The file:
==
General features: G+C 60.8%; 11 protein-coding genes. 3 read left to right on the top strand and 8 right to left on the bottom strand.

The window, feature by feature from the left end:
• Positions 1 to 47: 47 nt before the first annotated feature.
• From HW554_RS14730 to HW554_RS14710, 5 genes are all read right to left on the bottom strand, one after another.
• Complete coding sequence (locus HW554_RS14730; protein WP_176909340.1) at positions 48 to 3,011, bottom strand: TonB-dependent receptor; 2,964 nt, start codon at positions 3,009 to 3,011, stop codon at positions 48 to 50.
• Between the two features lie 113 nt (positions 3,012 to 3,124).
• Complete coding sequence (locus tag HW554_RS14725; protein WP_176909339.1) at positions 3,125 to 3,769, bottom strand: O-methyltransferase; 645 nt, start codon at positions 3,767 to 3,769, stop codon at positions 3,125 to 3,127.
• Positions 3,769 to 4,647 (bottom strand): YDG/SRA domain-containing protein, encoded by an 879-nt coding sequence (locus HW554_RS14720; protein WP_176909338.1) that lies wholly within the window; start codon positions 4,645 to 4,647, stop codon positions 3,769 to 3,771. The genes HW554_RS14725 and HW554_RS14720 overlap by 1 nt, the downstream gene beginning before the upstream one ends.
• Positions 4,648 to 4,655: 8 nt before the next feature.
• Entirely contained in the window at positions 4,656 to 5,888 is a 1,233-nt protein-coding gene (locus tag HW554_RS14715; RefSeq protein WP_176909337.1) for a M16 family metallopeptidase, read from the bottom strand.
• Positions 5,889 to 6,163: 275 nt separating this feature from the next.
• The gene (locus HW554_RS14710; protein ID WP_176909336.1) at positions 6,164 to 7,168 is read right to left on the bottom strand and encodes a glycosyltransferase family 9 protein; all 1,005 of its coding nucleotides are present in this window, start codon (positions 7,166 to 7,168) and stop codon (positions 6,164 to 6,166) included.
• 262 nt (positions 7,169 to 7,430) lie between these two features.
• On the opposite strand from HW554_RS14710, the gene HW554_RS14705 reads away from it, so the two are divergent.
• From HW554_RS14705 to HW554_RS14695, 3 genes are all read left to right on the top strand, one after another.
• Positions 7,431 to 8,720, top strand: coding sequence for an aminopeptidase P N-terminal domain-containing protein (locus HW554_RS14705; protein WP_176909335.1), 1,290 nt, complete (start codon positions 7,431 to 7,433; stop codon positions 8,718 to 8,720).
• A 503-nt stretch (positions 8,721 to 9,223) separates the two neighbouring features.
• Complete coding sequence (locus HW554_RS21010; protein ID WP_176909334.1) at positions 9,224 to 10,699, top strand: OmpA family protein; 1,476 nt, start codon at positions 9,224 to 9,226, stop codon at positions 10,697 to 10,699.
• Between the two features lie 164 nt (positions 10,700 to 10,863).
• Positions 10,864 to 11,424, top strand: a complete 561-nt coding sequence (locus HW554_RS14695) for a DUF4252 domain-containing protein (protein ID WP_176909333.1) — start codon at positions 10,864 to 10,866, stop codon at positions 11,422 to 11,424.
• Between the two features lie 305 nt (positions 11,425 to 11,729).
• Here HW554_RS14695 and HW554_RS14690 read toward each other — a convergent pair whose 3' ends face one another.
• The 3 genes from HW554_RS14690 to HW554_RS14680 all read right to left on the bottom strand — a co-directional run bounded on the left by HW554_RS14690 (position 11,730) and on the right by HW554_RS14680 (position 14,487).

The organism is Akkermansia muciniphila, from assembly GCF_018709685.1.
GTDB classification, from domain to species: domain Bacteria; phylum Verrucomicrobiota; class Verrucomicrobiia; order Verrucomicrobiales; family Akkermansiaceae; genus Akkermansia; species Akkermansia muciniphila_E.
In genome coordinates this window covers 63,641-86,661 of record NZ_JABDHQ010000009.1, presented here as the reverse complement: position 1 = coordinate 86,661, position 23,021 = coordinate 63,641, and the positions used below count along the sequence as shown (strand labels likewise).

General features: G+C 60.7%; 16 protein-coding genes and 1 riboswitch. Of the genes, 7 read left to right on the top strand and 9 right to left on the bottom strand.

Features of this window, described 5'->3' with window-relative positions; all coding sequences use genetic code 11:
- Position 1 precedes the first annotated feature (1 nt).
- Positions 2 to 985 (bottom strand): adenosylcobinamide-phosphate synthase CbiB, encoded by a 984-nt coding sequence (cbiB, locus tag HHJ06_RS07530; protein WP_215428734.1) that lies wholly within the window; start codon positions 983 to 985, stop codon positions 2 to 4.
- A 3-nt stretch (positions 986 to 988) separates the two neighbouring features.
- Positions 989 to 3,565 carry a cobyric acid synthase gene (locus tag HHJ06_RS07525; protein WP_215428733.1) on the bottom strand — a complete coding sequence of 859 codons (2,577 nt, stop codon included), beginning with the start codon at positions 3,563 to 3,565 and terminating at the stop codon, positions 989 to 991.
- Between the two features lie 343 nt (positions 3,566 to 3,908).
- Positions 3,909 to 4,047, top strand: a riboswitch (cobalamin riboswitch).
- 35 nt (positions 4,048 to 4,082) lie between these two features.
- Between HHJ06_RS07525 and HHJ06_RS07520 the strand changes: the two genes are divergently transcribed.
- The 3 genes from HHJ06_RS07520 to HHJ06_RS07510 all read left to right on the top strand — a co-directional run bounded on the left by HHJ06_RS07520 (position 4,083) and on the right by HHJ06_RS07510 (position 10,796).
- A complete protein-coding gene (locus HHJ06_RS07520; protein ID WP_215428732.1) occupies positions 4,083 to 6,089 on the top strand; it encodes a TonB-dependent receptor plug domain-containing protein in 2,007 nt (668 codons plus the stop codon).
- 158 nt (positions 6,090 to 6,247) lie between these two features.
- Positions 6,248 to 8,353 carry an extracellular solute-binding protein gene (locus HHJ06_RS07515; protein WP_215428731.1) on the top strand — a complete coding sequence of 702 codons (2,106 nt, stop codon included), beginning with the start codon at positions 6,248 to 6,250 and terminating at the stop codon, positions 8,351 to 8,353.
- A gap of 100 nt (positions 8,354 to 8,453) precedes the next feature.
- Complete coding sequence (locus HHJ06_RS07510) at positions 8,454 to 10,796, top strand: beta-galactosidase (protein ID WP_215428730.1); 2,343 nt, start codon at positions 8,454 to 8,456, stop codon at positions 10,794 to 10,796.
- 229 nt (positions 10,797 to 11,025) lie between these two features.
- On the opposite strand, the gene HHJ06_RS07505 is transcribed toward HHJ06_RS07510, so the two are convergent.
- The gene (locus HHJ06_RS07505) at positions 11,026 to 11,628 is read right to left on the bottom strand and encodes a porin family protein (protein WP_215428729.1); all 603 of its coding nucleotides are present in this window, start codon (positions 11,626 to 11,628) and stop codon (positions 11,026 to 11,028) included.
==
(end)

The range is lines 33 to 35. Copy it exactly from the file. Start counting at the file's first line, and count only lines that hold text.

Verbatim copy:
- Between the two features lie 343 nt (positions 3,566 to 3,908).
- Positions 3,909 to 4,047, top strand: a riboswitch (cobalamin riboswitch).
- 35 nt (positions 4,048 to 4,082) lie between these two features.